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How To Diagnose Occupational Asthma & What Is The Best Medicine For It?

Occupational asthma is a lung disorder triggered by substances found in the workplace. It is characterized by the inflammation of the windpipes of the lung. These triggering agents may be wood dust, grain dust, fungi, chemicals, etc. It is represented by symptoms such as wheezing, tightness of chest, shortness of the breath, and cough.

These symptoms get better when the affected person is away from work. It can be diagnosed by lung function test, chest X-ray, blood tests, peak expiratory flow rate, and skin prick test.

How To Diagnose Occupational Asthma?

Occupational asthma is a type of asthma that appears due to exposure to a specific substance in the workplace. These substances can cause an allergic reaction, irritant reaction, or reaction leading to the build-up of materials in the body resulting in asthma.(1)

The physician initiates the process of diagnosis by performing a thorough history and physical examination of the patient when occupational asthma is suspected. He inquiries about essential aspects of the condition, such as the type, duration, timing, aggravating, and ameliorating factors of the symptoms. He also evaluates the characteristics of the workplace, such as any inhalational exposure. Most of the information is available on the Material Safety Data Sheets (MSDS) on their website.(3)

The diagnostic tests required for occupational asthma are-

Pulmonary function test- It is also known as spirometry. It is a test performed to measure the flow of air in and out of the lungs. This test is performed for 10 to 15 minutes, in which the patient is asked to take deep breaths and exhale into a machine called a spirometer with force. If specific vital measurements are lower than normal levels of a certain age and sex, it is confirmed that the windpipes are blocked by inflammation, diagnosing asthma. This test may involve the use of an inhaled medicine called a bronchodilator to relax or dilate the airways and observe the response of the lungs towards the medication.(2) Alternatively, the test may involve the administration of a medicine to find out the excessively responsive, or twitchy reactions of the windpipes. (bronchoprovocation test).(3)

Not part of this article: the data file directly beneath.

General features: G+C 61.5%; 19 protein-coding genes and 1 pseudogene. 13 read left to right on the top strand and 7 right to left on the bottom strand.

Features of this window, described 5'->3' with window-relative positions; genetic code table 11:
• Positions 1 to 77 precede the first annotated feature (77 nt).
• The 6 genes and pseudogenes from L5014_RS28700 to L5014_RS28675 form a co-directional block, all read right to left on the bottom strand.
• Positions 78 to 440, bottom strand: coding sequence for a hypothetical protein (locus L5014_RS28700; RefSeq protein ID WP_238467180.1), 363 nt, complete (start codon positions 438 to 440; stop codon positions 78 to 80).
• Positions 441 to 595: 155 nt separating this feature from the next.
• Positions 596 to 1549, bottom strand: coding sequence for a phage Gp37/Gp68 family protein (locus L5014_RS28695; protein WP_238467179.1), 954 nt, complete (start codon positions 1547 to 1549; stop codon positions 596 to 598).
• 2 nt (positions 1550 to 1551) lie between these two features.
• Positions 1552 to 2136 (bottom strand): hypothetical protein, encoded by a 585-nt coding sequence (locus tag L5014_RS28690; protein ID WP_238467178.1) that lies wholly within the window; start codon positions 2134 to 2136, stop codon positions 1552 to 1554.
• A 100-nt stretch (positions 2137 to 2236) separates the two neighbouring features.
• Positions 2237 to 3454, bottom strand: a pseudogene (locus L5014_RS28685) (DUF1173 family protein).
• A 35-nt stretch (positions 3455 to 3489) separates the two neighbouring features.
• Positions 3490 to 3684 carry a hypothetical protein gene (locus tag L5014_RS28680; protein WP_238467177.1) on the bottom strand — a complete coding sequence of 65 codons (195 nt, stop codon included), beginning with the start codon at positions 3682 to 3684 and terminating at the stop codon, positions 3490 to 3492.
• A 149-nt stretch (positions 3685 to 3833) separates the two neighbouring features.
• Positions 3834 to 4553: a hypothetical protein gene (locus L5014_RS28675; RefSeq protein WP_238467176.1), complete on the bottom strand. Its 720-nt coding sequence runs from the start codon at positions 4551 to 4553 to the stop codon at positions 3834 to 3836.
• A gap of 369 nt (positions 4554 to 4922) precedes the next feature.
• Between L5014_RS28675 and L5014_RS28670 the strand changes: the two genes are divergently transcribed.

Peak Expiratory Flow Meter- this test may be recommended to measure airflow during exhalation that can be used both at home and at work. Typically, results are recorded every day for a few weeks to check the difference in airflow at work and away from work.(3)

Skin Prick Tests- in this test, the agent suspected to cause the symptoms of occupational asthma is introduced below the first layer of skin with a small needle. It may help to find out the agent that triggers an inflammatory reaction in the body. However, skin tests cannot detect most agents that cause occupational asthma.(3)

Other tests involve blood tests, X-rays, or other tests to rule out other causes of asthma, excluding occupational asthma.(2)

What Is The Best Medicine For Occupational Asthma?

The best medicine for occupational asthma is the removal from the exposure or permanently leaving the workplace. Most patients with occupational asthma will get worse with time if the exposure continues, so it becomes essential to avoid the trigger. It means changing the job or changing the particular duty at the workplace.(3)

The treatment procedure of Occupational asthma is similar to regular asthma. The patient is prescribed medicines called bronchodilators to inhale that help to open (dilate) the windpipes along with inhaled anti-inflammatory medications (glucocorticoids). However, apart from successful treatment, the most critical intervention is to avoid any further exposure. Respiratory masks are not helpful as they cannot prevent the symptoms of occupational asthma.(3)


Occupational asthma can be diagnosed with a pulmonary function test or spirometry, peak expiratory flow meter, and skin prick test. Avoidance of exposure to the specific substance by changing jobs or a particular shift is the best treatment of this asthma.


Also Read:

Sheetal DeCaria, M.D.
Sheetal DeCaria, M.D.
Written, Edited or Reviewed By: Sheetal DeCaria, M.D. This article does not provide medical advice. See disclaimer
Last Modified On:February 10, 2020

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